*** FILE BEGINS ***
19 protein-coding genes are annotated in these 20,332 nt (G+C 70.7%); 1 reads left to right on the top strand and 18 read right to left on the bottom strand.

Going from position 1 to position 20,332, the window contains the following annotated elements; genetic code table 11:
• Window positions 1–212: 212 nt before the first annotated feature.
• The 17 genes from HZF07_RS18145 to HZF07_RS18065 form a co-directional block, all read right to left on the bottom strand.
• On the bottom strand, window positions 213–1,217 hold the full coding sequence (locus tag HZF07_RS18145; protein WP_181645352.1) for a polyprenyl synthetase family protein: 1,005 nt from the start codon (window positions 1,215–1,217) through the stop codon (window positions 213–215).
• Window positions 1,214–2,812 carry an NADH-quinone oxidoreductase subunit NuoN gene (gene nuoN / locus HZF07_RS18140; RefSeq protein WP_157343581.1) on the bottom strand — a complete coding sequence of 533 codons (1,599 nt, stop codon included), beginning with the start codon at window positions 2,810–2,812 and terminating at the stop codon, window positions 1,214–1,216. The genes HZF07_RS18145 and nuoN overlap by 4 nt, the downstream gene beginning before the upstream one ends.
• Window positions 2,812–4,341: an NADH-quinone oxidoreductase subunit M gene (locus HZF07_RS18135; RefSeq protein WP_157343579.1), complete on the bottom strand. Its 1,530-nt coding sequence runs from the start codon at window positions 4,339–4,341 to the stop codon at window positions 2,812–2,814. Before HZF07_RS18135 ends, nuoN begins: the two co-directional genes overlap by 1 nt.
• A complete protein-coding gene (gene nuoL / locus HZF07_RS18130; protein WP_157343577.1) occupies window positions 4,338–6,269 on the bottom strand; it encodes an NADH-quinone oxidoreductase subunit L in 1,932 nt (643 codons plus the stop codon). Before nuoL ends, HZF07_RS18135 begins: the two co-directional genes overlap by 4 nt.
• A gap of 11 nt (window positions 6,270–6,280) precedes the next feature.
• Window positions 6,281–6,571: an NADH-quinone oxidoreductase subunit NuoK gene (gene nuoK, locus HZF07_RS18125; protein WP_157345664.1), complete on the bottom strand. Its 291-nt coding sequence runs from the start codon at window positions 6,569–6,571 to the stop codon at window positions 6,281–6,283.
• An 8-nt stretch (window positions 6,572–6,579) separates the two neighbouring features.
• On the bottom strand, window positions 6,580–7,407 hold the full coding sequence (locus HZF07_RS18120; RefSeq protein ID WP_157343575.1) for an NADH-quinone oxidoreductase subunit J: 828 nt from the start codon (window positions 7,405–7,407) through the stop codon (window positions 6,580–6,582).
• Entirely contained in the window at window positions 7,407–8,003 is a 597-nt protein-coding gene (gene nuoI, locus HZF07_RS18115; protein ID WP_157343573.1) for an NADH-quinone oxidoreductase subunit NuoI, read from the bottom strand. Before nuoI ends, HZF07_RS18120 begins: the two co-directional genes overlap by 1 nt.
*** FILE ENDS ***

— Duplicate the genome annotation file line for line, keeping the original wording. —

19 protein-coding genes are annotated in these 20,332 nt (G+C 70.7%); 1 reads left to right on the top strand and 18 read right to left on the bottom strand.

Going from position 1 to position 20,332, the window contains the following annotated elements; genetic code table 11:
• Window positions 1–212: 212 nt before the first annotated feature.
• The 17 genes from HZF07_RS18145 to HZF07_RS18065 form a co-directional block, all read right to left on the bottom strand.
• On the bottom strand, window positions 213–1,217 hold the full coding sequence (locus tag HZF07_RS18145; protein WP_181645352.1) for a polyprenyl synthetase family protein: 1,005 nt from the start codon (window positions 1,215–1,217) through the stop codon (window positions 213–215).
• Window positions 1,214–2,812 carry an NADH-quinone oxidoreductase subunit NuoN gene (gene nuoN / locus HZF07_RS18140; RefSeq protein WP_157343581.1) on the bottom strand — a complete coding sequence of 533 codons (1,599 nt, stop codon included), beginning with the start codon at window positions 2,810–2,812 and terminating at the stop codon, window positions 1,214–1,216. The genes HZF07_RS18145 and nuoN overlap by 4 nt, the downstream gene beginning before the upstream one ends.
• Window positions 2,812–4,341: an NADH-quinone oxidoreductase subunit M gene (locus HZF07_RS18135; RefSeq protein WP_157343579.1), complete on the bottom strand. Its 1,530-nt coding sequence runs from the start codon at window positions 4,339–4,341 to the stop codon at window positions 2,812–2,814. Before HZF07_RS18135 ends, nuoN begins: the two co-directional genes overlap by 1 nt.
• A complete protein-coding gene (gene nuoL / locus HZF07_RS18130; protein WP_157343577.1) occupies window positions 4,338–6,269 on the bottom strand; it encodes an NADH-quinone oxidoreductase subunit L in 1,932 nt (643 codons plus the stop codon). Before nuoL ends, HZF07_RS18135 begins: the two co-directional genes overlap by 4 nt.
• A gap of 11 nt (window positions 6,270–6,280) precedes the next feature.
• Window positions 6,281–6,571: an NADH-quinone oxidoreductase subunit NuoK gene (gene nuoK, locus HZF07_RS18125; protein WP_157345664.1), complete on the bottom strand. Its 291-nt coding sequence runs from the start codon at window positions 6,569–6,571 to the stop codon at window positions 6,281–6,283.
• An 8-nt stretch (window positions 6,572–6,579) separates the two neighbouring features.
• On the bottom strand, window positions 6,580–7,407 hold the full coding sequence (locus HZF07_RS18120; RefSeq protein ID WP_157343575.1) for an NADH-quinone oxidoreductase subunit J: 828 nt from the start codon (window positions 7,405–7,407) through the stop codon (window positions 6,580–6,582).
• Entirely contained in the window at window positions 7,407–8,003 is a 597-nt protein-coding gene (gene nuoI, locus HZF07_RS18115; protein ID WP_157343573.1) for an NADH-quinone oxidoreductase subunit NuoI, read from the bottom strand. Before nuoI ends, HZF07_RS18120 begins: the two co-directional genes overlap by 1 nt.